It has been longer than it feels like to me since President Donald Trump announced he is pulling the United States out of the Paris Agreement on climate change – 1 June 2017 – proving yet again that he is dumber than I thought he was.
He followed through on that threat (yes, it is an actual threat to the survival of planet Earth) on Monday by sending paperwork to the United Nations that begins the year-long process of U.S. withdrawal from the Agreement.ITEM 2:
As reported in the Washington Post, on Tuesday while speaking about the dire need for a stricter climate change policy, 25-year-old member of the New Zealand Parliament, Chlöe Swarbrick, reacted to a jeer about her youth with an insolent aside, “OK boomer,” before smoothly continuing her speech.
It comes so quickly at :16 seconds into this video that you can barely hear it:
Just this week, I've run into that epithet about a dozen times. As befits someone even older than the boomer generation, I am apparently way behind the curve on the slang term. In fact, as Molly Roberts writes in the Washington Post,
“OK, boomer” was fun and funny, so we said it about a million times on Twitter in the space of one day, and now it has become unfunny and lame.”
Before that happened, a conservative radio personality, Bob Lonsberry who at age 60 is a member of the Gen X generation, denounced the word “boomer” as “the n-word of ageism.”
A bit over the top, don't you think, and it misses the point but I still wondered what “OK, boomer” means. The WaPo's Molly Roberts tells us that young people use the phrase to mock their elders:
”The all-purpose reply is designed to disarm oldish people who dispense condescension dressed up as wisdom,” she writes.
“Your mom tells you that your peers’ phones are rotting their brains, and that they should spend some time outside mowing the lawn. 'OK, boomer.' “Your grandpa tells you that kids these days have lost all sense of civility because they yelled at Ellen DeGeneres for going to a football game with George W. Bush. 'OK, boomer.'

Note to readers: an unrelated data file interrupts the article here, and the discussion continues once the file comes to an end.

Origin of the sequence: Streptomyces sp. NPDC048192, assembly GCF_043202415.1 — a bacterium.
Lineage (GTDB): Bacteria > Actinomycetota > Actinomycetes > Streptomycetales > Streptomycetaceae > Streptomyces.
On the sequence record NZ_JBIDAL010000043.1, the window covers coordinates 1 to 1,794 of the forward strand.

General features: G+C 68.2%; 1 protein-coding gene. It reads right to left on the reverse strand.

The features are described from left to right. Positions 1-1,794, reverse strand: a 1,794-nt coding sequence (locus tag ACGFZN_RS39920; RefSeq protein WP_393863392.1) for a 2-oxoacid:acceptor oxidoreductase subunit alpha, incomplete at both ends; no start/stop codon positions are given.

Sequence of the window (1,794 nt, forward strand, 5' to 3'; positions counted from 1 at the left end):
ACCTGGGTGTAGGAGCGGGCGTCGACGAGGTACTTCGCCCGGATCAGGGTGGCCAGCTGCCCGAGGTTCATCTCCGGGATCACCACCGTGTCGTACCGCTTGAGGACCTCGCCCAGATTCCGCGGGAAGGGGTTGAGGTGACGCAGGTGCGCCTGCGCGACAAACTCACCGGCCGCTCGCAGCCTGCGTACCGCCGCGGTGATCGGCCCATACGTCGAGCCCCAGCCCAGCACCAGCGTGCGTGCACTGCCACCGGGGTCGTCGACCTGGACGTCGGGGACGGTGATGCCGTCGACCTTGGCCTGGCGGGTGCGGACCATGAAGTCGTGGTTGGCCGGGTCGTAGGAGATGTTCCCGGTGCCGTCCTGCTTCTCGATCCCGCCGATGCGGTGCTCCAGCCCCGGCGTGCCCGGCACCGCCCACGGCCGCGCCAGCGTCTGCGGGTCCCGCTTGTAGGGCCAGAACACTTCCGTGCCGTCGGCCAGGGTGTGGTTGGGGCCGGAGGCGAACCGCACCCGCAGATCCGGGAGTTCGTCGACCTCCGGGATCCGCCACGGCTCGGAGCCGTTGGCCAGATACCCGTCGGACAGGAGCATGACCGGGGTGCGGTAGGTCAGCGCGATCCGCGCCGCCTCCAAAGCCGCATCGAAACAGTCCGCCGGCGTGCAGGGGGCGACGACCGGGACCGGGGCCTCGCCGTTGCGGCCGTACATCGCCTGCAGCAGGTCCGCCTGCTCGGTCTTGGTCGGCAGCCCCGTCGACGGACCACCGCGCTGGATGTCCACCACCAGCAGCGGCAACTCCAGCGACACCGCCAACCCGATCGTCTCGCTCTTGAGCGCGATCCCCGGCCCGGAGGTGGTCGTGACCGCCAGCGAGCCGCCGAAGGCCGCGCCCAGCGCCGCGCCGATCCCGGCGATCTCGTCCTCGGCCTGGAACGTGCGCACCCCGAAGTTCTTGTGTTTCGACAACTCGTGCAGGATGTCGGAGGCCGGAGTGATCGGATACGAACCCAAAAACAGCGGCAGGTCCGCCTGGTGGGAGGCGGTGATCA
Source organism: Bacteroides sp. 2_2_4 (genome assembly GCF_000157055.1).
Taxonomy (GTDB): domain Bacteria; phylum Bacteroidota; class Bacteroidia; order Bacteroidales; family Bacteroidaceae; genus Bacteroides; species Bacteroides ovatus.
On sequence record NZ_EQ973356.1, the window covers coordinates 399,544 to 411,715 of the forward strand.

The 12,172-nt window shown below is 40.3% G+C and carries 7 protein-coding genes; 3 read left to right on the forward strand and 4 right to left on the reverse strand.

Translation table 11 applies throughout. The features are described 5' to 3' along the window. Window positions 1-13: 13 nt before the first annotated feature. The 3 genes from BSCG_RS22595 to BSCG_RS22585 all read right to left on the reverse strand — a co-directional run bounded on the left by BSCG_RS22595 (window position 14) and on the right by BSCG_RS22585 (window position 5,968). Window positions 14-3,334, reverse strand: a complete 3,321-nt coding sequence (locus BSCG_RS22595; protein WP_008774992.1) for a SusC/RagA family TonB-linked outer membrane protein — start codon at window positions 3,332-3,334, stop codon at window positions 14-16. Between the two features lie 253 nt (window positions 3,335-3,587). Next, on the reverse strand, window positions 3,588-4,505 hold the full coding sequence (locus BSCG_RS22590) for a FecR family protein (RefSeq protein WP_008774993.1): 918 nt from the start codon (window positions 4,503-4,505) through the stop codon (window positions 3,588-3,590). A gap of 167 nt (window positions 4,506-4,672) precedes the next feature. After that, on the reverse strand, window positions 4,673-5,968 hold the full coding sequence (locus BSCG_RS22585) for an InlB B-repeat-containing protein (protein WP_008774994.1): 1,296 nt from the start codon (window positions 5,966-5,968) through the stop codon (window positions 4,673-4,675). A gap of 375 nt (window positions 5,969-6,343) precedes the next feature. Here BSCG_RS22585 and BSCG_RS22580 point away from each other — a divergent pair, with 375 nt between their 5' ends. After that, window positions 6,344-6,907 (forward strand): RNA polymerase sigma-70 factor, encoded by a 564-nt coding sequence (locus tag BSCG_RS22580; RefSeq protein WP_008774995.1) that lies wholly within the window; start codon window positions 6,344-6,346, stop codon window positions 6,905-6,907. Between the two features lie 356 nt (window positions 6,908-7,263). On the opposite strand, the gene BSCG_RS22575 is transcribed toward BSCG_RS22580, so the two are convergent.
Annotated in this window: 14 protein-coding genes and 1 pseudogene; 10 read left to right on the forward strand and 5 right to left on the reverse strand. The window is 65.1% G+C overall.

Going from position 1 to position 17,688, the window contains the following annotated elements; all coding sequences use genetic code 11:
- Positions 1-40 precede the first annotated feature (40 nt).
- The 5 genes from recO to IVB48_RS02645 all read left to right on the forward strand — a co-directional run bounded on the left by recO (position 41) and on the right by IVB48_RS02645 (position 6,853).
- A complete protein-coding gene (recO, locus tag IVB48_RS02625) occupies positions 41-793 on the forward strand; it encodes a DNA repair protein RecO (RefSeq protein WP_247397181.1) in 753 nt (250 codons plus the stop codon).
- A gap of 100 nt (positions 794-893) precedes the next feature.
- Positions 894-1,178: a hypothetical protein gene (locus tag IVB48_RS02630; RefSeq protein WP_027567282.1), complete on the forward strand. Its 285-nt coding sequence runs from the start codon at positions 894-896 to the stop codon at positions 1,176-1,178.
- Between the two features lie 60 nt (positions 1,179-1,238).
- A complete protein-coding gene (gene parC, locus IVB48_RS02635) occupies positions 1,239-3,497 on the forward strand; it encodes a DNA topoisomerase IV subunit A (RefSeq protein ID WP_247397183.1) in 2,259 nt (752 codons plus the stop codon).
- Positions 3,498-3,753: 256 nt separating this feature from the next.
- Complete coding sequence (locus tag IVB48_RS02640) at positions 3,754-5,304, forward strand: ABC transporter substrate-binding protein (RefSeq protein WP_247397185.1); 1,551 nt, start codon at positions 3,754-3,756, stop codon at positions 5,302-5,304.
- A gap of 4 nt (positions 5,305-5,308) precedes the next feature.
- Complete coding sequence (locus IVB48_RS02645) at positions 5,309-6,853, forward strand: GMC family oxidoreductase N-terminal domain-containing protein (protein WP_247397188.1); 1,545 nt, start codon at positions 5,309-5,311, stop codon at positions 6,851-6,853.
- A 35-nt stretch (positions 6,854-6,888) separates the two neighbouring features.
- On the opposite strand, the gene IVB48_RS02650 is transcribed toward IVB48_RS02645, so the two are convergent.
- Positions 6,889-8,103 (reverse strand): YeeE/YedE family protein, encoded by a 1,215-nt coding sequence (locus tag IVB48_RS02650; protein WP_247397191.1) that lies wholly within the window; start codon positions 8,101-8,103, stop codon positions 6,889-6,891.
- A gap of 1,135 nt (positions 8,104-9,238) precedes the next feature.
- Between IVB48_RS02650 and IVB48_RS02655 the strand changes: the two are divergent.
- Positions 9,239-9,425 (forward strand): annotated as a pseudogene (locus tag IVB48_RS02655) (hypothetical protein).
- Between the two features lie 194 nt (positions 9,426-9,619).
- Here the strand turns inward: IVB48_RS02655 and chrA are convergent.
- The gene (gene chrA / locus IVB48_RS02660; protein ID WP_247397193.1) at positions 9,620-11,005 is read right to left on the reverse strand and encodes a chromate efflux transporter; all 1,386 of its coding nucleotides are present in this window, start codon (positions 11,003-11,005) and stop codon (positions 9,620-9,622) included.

“Some random grump in your replies on Twitter tells you Greta Thunberg should go to school back in Sweden instead of gallivanting across the 50 states spreading the green gospel. 'OK, boomer.'”
To put a button on the definition, Ms. Roberts further tells us that that young people use the slogan
”...because they’re inheriting a collapsing climate, an unequal economy and endless battles overseas that they didn’t start. They’re saying a lot with very little, and by saying very little they end up saying even more.
“'OK, boomer' sends the message that the grown-ups have screwed up so totally, and are veering so speedily into irrelevance, that convincing them of anything is a waste of keyboard characters.”
So what they are saying, it seems, is that some young adults can be just as thick-headed and intolerant as some old people. (Thick-headedness is not a generation-specific trait.)
While I was tracking all this down, I recalled a video that's been around the internet in one form or another for a long time. I'm sure I must have posted before but it's relevant in a different way now:
Once again it is a matter of people - generations in this case - talking past one another when in reality they have everything in common on the subject of saving the planet. Old folks have a lifetime of experience and the young ones have the energy and stamina to do what is necessary.
Although “OK, Boomer” is clever and it may be effective (among the young people who understand its meaning) in raising awareness, it is also divisive at a time when we all need one another as never before in the history of Planet Earth.